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360o Surface Regression with a Hyper-sphere Loss

Code accompanying the paper "360 Surface Regression with a Hyper-Sphere Loss", 3DV 2019

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Qualitative Results


Omnidirectional vision is becoming increasingly relevant as more efficient 360o image acquisition is now possible. However, the lack of annotated 360o datasets has hindered the application of deep learning techniques on spherical content. This is further exaggerated on tasks where ground truth acquisition is difficult, such as monocular surface estimation. While recent research approaches on the 2D domain overcome this challenge by relying on generating normals from depth cues using RGB-D sensors, this is very difficult to apply on the spherical domain. In this work, we address the unavailability of sufficient 360o ground truth normal data, by leveraging existing 3D datasets and remodelling them via rendering. We present a dataset of 360o images of indoor spaces with their corresponding ground truth surface normal, and train a deep convolutional neural network (CNN) on the task of monocular 360o surface estimation. We achieve this by minimizing a novel angular loss function defined on the hyper-sphere using simple quaternion algebra. We put an effort to appropriately compare with other state of the art methods trained on planar datasets and finally, present the practical applicability of our trained model on a spherical image re-lighting task using completely unseen data by qualitatively showing the promising generalization ability of our dataset and model.

Angular Loss on the Hyper-Sphere

According to Euler's rotation theorem, a transformation of a fixed point $ \textbf{p}(p_x, p_y, p_z) $ can be expressed as a rotation given by an angle $ \theta $ around a fixed axis $ \textbf{u}(x, y, z) = x\hat{\textbf{i}} + y\hat{\textbf{j}} + z\hat{\textbf{k}} $, that runs through $ \textbf{p} $. This kind of rotation can be easily represented by a unit quaternion $ \textbf{q}(w, x, y, z) $.

Therefore, we can represent two normal vectors $ \hat{\textbf{n}}_1(n_{1_x},n_{1_y},n_{1_z}) $ and $ \hat{\textbf{n}_2}(n_{2_x},n_{2_y},n_{2_z}) $ as the pure quaternions $ \textbf{q}_1(0, n_{1_x},n_{1_y},n_{1_z}) $ and $ \textbf{q}_2(0, n_{2_x},n_{2_y},n_{2_z}) $ respectively. Then their angular difference can be expressed by their transition quaternion [ref], which represents a rotation from $ \textbf{n}_1 $ to $ \textbf{n}_2 $:

Because $ \textbf{q}_1 $ and $ \textbf{q}_2 $ are unit quaternions: $ \textbf{q}^{-1} = \textbf{q}^* $, where $ \textbf{q}^* $ is the conjugate quaternion of $ \textbf{q} $.

In addition, because $ \textbf{q}_1 $ and $ \textbf{q}_2 $ are pure quaternions: $ \textbf{q}^{*} = -\textbf{q} $, and:

Finally, the rotation angle of the transition quaternion (and therefore the angular difference between $ \textbf{n}_1 $ and $ \textbf{n}_2 $ is calculated by the inverse tangent between the real and the imaginary parts of the transition quaternion, which are reduced to their dot and cross product, due to being unit, pure quaternions:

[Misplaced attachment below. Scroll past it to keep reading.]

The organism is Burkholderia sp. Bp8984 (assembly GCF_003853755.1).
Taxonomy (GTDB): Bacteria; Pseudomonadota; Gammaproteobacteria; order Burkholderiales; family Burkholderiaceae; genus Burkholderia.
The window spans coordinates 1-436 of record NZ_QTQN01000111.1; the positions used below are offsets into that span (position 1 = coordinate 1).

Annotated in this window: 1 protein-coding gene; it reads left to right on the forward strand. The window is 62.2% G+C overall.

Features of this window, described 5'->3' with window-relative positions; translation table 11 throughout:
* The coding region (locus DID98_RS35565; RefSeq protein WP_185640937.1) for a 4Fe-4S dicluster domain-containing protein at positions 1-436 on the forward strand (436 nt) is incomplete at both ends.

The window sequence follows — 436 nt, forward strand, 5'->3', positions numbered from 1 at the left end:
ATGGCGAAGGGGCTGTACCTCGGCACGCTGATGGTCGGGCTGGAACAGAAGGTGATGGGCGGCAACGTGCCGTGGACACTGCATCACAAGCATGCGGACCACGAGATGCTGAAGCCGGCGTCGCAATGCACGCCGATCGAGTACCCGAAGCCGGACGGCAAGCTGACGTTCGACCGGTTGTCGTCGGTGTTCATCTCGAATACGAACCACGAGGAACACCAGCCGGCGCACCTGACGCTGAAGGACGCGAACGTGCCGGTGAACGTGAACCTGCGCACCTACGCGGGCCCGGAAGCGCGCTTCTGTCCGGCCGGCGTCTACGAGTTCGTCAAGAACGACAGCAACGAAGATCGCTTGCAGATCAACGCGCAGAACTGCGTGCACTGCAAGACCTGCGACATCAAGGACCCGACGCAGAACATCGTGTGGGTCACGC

Quantitative Results using different Loss functions

Loss Functions Mean Median RMSE 5o 11.25o 22.5o 30o
L2 7.72 7.23 8.39 73.55 79.88 87.72 90.43
Cosine 7.63 7.14 8.31 73.89 80.04 87.29 90.48
Hyper-Sphere 7.24 6.72 7.98 75.8 80.59 87.3 90.37
Hyper-Sphere + Smoothness 7.14 6.66 7.88 76.16 80.82 87.45 90.47

Loss Landscapes


The 360o data used to train our model are available here and are part of a larger dataset [1,2], which is composed of color images, depth, and surface normal maps for each viewpoint in a trinocular setup.


Our training and testing code that can be used to reproduce our experiments can be found at the corresponding Github repository.

In order to train and test our model we use settings files in .json format. Template settings files for training and testing can be found here.

Pre-trained model

Our PyTorch pre-trained weights (trained for 50 epochs) are released here.





        author      = "Karakottas, Antonis and Zioulis, Nikolaos and Samaras, Stamatis and Ataloglou, Dimitrios and Gkitsas, Vasileios and Zarpalas, Dimitrios and Daras, Petros",
        title       = "360 Surface Regression with a Hyper-Sphere Loss",
        booktitle   = "International Conference on 3D Vision",
        month       = "September",
        year        = "2019"


We thank the anonymous reviewers for their helpful comments.

The project has received funding from the European Union's Horizon 2020 research and innovation programme Hyper360 under grant agreement No. 761934.

We would like to thank NVIDIA for supporting our research with the donation of an NVIDIA Titan Xp GPU through the NVIDIA GPU Grant Program.


[1] Zioulis, N., Karakottas, A., Zarpalas, D., Daras, P., (2018). Omnidepth: Dense depth estimation for indoors spherical panoramas. In Proceedings of the European Conference on Computer Vision (ECCV) (pp. 448-465).